The risk in these settings will only increase once entrance capacity is upped, which is why Dr Tang recommends wearing a mask whenever you’re not eating.
4. Classrooms and offices
Secondary schools across most of England ditched face masks when the official rules changed on May 17, but some schools have asked pupils to continue wearing masks, due to concerns over the Delta variant in their area. Meanwhile, masks have never been mandated in offices, although some companies have chosen to introduce their own policies.
Dr Tang believes wearing masks in both settings would be helpful, particularly with cases rising and the “work from home” order due to be dropped.
“In offices and classrooms, ideally you should keep masks on, because we’ve seen what’s happened with the secondary schools abandoning masking – the numbers are going up,” he says. “Classrooms are pretty crowded – you’ve got 30 people plus a teacher – if you open a window that’s better, but if you can keep a mask on during lessons, it’s even better than that.”
He gives us a quick maths session to prove just how much we breathe in each other’s air in such settings.
“Let’s say you have an office that’s 10m by 10m by 2m high, that cubic volume is 200m³. That 200m³ translates to about 200,000 litres [of air]. Say if you have 10 office workers in there, that’s 20,000 litres of air each, which sounds like a lot, but you’re breathing 12-15 breaths per minute. If you divide 20,000 by 60 for minutes, then 60 again for seconds, that’s only 5.5 litres per second per person – and ideally what you want is 10 litres per second per person.”
In short: it’s stuffy, especially if you’re sitting in the same spot for an eight-hour working day. Opening windows will help, but Dr Tang says many offices and classrooms are not designed for optimum cross-flow ventilation, so masks should be considered.
5. Public transport
There are similar – if not worse – problems when ventilating public transport. If you’re on a bus or sharing a car, Dr Tang recommends opening all the windows. But if it isn’t possible, e.g. on a train, you should continue wearing a mask.
This is something Dr English also feels passionately about. “Anybody who refuses the minor imposition of wearing a mask in such places is placing vulnerable people at risk, effectively barring them from entering such spaces – and if you can’t travel on public transport, that is a massive imposition,” he says.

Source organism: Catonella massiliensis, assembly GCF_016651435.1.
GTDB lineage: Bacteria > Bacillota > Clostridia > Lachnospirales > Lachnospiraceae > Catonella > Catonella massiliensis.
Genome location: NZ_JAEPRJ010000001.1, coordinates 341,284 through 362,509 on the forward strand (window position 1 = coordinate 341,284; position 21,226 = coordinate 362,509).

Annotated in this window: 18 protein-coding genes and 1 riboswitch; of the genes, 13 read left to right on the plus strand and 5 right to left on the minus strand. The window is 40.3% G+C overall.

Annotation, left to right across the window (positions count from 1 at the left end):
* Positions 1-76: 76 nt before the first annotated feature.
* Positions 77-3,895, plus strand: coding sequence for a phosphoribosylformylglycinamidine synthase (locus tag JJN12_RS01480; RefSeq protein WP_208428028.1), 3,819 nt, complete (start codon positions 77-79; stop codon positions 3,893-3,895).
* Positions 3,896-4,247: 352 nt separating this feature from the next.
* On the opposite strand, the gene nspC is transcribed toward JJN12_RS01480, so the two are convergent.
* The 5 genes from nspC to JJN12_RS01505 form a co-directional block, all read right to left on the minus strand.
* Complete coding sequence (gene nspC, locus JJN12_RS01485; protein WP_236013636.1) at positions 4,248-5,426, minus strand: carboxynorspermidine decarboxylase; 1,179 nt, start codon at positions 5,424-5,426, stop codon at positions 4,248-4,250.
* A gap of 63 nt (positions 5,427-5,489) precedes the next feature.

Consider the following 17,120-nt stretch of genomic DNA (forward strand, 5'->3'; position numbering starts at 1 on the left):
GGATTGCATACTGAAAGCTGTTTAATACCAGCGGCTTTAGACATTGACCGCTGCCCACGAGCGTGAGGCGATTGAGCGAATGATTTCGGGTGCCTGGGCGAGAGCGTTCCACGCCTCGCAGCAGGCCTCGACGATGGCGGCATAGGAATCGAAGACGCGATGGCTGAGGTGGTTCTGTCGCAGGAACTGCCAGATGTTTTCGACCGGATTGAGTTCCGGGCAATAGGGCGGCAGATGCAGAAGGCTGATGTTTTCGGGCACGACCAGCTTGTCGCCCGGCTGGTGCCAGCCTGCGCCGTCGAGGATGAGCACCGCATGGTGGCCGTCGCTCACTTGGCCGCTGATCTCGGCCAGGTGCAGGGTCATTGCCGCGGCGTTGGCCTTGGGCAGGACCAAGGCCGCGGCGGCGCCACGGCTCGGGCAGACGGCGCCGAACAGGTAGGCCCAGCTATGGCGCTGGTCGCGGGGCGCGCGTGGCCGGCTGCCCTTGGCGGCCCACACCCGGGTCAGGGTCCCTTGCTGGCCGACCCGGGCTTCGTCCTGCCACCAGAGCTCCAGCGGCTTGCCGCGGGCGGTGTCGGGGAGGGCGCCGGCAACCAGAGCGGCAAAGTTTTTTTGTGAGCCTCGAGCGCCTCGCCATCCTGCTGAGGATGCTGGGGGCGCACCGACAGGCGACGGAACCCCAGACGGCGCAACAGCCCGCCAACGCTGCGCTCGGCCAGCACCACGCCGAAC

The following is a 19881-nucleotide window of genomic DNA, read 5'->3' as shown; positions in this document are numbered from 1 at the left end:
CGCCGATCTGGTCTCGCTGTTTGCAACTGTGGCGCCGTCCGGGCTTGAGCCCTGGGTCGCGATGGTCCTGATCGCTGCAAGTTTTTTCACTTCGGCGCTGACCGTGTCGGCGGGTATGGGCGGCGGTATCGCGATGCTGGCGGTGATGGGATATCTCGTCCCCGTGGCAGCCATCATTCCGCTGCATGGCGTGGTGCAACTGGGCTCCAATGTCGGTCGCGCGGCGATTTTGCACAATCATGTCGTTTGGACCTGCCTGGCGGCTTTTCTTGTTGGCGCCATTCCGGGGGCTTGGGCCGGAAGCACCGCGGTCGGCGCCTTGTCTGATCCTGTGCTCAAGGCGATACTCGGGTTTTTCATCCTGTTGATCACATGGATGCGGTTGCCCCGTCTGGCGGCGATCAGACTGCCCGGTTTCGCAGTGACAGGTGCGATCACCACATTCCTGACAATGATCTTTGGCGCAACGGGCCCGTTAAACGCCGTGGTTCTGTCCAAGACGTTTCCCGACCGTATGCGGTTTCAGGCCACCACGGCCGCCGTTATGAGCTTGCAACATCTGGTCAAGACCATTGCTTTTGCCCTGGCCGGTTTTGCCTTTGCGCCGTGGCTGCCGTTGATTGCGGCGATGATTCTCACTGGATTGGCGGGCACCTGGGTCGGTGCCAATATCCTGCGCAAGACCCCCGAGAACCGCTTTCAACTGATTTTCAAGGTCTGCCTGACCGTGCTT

6. Restaurants and pubs
There’s been much public debate on whether it’s actually worth wearing a face mask as you enter a pub or restaurant – particularly as we tend to whip them off the moment we reach our table.
Because of this, Dr Tang places these settings lower on the priority list for mask wearing. Masks simply can’t be used when eating or drinking, so instead, Dr Tang says venues should be working to improve their ventilation and recommends bagging a spot by an open window or door where you can.
If you do want to be extra considerate – particularly if there’s a vulnerable person on your table – you might want to re-mask after you’ve finished your meal while you’re chatting, he says. This is already customary in other countries.
Tempted to jet abroad following the relaxation of amber isolation rules? You might still want to pack a mask for the plane.
“Aeroplanes are relatively safe, because they have massive ventilation systems, but I’d still wear a mask on a plane when you’re not eating or drinking, because of the immediate ‘garlic breath’ distance,” says Dr Tang.
“If you can tolerate wearing a mask when you’re watching a movie or sleeping, it’s also going to be safer for you, especially with the different variants circulating around the world. If you’re on a plane, you could be with passengers from any part of the world carrying anything.”
He adds a reminder that the vaccines currently in circulation were designed “only for the first generation virus,” and while most seem to be effective against the variants to date, this is an area still being researched. A mask won’t completely block transmission, but it may help reduce the risk.